Category Archives: Young Adult

Archer’s Goon

Title: Archer’s Goon

Author: Diana Wynne Jones

Howard’s ordinary life is turned upside-down when he comes home from school one day to find the Goon sitting in his kitchen. The Goon claims he’s from Archer and wants Howard’s father to give him two thousand words. But the words are only the beginning. Howard’s town is ruled by seven siblings who want nothing more than to be released from their confinement here so they can take over the world . . .

This is probably my favorite Diana Wynne Jones book (tied with Dark Lord of Derkholm). I love the way she can take the ordinary bits of life and twist them around into a hysterical adventure. Howard’s home is under siege by marching bands. Road construction crews are sent to pester his family specifically. Buses are run by someone who lives 400 years ago and that’s why they’re frequently off-schedule.

And interwoven in all that, the sheer humanity. Howard’s father, Quentin, is passive until he gets his hackles up, and then nothing in heaven or earth can shake him (although many people try). Howard has a little sister Awful, who earned her nickname, yet somehow avoids being completely unlikable. And Howard himself is caught in the middle of all this drama and tries to uncover the truth—and discovers way more than he bargained for.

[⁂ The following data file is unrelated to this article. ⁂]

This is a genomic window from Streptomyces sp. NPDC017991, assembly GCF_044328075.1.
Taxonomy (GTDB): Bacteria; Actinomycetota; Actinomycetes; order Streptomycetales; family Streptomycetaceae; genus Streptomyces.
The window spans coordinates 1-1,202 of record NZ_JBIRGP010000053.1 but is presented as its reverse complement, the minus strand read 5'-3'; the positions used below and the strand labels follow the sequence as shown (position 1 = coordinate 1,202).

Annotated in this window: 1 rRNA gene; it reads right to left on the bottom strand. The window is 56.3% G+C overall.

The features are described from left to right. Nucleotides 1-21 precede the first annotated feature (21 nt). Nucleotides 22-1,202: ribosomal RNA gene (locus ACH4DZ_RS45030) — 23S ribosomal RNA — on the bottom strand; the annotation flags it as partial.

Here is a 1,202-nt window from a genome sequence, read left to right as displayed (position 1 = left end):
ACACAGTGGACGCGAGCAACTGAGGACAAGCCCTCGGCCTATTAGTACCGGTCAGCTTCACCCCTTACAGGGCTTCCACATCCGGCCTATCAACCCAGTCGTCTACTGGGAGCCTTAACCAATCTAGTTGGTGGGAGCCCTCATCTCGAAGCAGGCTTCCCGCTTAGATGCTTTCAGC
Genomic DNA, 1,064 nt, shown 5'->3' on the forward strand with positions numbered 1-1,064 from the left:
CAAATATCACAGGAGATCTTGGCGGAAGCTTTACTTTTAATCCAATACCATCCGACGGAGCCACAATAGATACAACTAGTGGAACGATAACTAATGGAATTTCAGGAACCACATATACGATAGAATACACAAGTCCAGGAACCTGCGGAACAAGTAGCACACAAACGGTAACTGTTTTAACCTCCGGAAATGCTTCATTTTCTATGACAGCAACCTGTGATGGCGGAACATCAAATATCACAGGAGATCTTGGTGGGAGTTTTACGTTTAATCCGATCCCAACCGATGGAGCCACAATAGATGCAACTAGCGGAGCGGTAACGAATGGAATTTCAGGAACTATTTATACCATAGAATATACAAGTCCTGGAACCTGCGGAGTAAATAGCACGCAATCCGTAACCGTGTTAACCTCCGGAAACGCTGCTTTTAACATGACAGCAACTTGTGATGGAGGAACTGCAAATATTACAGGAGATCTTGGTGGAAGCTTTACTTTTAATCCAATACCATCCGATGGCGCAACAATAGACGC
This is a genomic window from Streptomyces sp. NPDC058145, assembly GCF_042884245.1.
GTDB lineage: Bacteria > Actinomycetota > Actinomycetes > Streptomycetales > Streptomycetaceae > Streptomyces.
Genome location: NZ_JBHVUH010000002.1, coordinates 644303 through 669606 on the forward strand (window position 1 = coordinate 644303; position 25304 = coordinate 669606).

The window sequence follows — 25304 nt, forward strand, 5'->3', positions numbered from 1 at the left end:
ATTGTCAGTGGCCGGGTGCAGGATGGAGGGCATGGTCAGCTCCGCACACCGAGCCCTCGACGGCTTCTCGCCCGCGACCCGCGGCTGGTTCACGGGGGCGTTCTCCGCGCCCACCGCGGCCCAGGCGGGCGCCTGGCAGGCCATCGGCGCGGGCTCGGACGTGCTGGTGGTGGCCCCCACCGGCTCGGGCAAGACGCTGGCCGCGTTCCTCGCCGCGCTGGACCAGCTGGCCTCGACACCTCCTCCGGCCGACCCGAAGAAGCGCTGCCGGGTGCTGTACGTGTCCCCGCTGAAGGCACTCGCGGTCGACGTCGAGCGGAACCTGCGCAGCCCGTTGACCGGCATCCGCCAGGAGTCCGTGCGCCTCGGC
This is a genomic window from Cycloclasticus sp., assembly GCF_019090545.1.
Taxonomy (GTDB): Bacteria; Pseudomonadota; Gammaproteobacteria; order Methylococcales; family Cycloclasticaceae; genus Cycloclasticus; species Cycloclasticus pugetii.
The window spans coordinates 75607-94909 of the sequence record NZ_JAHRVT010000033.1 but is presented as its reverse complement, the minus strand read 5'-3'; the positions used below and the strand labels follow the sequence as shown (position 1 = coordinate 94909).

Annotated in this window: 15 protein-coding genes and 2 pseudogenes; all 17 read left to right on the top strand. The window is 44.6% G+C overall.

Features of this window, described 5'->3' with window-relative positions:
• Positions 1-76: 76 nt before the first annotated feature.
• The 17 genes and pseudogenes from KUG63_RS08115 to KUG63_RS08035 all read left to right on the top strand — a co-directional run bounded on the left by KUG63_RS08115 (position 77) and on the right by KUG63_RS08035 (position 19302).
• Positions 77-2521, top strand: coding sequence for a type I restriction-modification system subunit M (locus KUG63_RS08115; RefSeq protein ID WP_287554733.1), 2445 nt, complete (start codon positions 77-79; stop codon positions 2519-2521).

Basically, it’s nonstop fun. My favorite part is the chase near the end where the various siblings are being called upon to work against each other. Howard is trying desperately to figure things out, but he’s starting to see where this is going to lead, and it’s something he doesn’t want to be true, even if it were somehow possible.

Overall, this is a great introduction to Diana Wynne Jones if you’ve never read her before. It stands alone and isn’t very long, but it’s packed full of laughs. I rate this book Highly Recommended.

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The Blue Sword (Damar #1)

Title: The Blue Sword

Author: Robin McKinley

Series: Damar #1

When Harry’s parents die, she’s sent to the frontiers of Homeland, to Damar, to live with a family who has agreed to take her in. But as grateful as Harry is for the home, it’s also a place where she’s expected to rein in the “excesses” her own parents permitted. Being ladylike doesn’t suit her at all. Then the Hill folk native to the area, a people bearing a strange power, carry her off, and suddenly everything changes . . .